Colombia’s healthcare is collapsing partly because 93% of President Ivan Duque’s $1.5 billion (COP8.2 trillion) financial injection to confront COVID-19 never arrived.
Investigative journalism website Cuestion Publica reported Thursday that the Finance Ministry transferred less than $110 million of the promised investment that sought to bolster healthcare to the Health Ministry and the National Health Institute.
What exactly this money was spent on is not entirely clear as “the Economic Transparency website [of the Finance Ministry] “has a limited scope into the details of the information that can be found regarding outsourcing,” Andres Hernandez of Transparency Colombia told Cuestion Publica.
Coronavirus: Colombia to inject $1.5B in healthcare and secure food for 10 million during quarantine
The missing $414 million
More than $414 million (COP1.5 billion) promised to the National Disaster Prevention and Response Unit is unaccounted for as it was transferred to an obscure trust fund called the Fiduprevisora that has failed to make its financial records public.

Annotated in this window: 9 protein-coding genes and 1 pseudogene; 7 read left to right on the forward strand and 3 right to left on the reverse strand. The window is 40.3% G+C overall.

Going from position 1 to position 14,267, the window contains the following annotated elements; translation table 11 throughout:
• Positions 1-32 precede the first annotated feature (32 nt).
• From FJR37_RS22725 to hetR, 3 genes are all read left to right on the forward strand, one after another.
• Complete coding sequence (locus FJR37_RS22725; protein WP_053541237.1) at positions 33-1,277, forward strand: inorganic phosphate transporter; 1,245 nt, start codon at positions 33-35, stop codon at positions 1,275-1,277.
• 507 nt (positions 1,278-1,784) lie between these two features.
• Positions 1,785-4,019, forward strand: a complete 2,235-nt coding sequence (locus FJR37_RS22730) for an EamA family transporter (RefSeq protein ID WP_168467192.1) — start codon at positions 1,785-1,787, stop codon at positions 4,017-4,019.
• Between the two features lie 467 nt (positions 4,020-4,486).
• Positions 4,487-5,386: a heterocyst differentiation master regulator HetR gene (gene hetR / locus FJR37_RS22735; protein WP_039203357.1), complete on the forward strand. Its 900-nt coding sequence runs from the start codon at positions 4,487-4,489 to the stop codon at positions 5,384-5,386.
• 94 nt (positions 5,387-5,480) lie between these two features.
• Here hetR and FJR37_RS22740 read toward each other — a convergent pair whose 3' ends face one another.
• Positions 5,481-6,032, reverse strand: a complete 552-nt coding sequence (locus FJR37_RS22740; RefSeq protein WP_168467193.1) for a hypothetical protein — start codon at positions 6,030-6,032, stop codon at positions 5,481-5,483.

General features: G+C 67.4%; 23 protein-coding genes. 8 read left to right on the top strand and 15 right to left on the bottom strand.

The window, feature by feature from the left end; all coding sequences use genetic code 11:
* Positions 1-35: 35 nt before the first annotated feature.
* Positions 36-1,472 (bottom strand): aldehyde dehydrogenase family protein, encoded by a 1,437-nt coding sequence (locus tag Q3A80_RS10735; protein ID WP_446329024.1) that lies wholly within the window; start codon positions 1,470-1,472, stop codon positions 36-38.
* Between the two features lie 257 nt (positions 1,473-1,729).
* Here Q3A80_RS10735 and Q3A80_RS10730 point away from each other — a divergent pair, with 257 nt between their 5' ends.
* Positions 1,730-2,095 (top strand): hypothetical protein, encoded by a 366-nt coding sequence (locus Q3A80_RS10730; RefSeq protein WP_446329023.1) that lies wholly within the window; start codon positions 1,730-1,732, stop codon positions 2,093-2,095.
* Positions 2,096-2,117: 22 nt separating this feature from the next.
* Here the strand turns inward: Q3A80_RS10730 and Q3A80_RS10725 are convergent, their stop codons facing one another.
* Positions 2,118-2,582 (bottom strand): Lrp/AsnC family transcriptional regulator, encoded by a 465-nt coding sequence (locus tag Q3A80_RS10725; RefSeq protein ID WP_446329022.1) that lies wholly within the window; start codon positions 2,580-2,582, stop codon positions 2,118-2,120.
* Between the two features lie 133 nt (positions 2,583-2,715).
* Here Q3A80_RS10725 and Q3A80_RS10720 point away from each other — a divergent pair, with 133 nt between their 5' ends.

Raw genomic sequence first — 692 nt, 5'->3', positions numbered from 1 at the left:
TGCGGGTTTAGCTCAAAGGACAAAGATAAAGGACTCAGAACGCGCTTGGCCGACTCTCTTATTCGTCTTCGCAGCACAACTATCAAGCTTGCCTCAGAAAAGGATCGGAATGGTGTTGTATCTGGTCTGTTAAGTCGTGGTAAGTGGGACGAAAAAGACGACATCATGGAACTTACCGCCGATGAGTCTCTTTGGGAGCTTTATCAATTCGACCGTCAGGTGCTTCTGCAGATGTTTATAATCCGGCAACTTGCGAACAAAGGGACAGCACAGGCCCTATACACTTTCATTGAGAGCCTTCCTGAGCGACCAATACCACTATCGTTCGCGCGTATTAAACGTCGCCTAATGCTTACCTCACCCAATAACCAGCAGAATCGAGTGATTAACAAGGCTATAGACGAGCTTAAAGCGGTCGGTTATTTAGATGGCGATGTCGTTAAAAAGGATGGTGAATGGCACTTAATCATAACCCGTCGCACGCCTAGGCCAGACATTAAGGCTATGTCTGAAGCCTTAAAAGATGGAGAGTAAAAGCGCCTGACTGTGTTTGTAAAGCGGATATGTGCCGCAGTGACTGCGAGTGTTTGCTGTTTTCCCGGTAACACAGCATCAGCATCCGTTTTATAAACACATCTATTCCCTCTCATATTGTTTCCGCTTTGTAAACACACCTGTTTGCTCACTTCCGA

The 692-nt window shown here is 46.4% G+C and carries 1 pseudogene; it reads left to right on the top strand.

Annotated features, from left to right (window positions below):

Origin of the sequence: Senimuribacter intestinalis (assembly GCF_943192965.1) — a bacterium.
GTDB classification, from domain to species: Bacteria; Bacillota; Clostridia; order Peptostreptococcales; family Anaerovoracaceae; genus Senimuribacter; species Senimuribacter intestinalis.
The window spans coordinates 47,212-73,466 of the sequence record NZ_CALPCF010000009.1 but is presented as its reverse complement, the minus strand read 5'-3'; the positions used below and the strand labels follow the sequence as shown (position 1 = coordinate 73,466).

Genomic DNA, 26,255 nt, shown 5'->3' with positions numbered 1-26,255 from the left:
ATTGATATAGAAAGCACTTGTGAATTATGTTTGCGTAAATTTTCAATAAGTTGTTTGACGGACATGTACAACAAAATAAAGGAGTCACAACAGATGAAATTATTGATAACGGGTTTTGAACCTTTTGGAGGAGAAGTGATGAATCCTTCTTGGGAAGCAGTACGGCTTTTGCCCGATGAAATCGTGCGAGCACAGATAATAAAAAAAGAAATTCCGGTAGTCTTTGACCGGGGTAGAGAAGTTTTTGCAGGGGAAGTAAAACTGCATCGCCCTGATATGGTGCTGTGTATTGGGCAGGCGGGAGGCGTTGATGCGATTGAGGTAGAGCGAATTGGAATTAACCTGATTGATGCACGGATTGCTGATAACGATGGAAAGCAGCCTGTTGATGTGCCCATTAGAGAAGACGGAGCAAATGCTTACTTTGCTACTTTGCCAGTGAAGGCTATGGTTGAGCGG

Opposition Senator Juan Luis Castro (Green Alliance), a physician, told Cuestion Publica he was particularly concerned about this transfer of money to this trust fund, claiming it has a history of mismanaging funds meant for healthcare for teachers and inmates.
“If they can’t function under normal conditions, they would be even more useless in a situation that is extremely delicate like this one,” according to Castro.
The investigative journalists requested Fiduprevisora’s financial records, but received no response.
Most COVID-19 money went to banks
The $1.5 billion financial injection promised to the health sector is part of a total of an $8 billion (COP29 trillion) emergency budget of which only $996 million (COP3.6 billion) was effectively used, the Javeriana University said last month.
The university verified the execution of the promised COVID-19 policies and found that more than $636 million of the $996 million had gone to banks.
At the time, healthcare workers were already combating an increase in patients despite not having been paid for months.
By Wednesday, COVID-19 collapsed the hospitals in Bogota, leaving the capital city of 7 million without healthcare.
Hospitals in the historically neglected south of the country and along the Pacific coast had collapsed weeks before that already.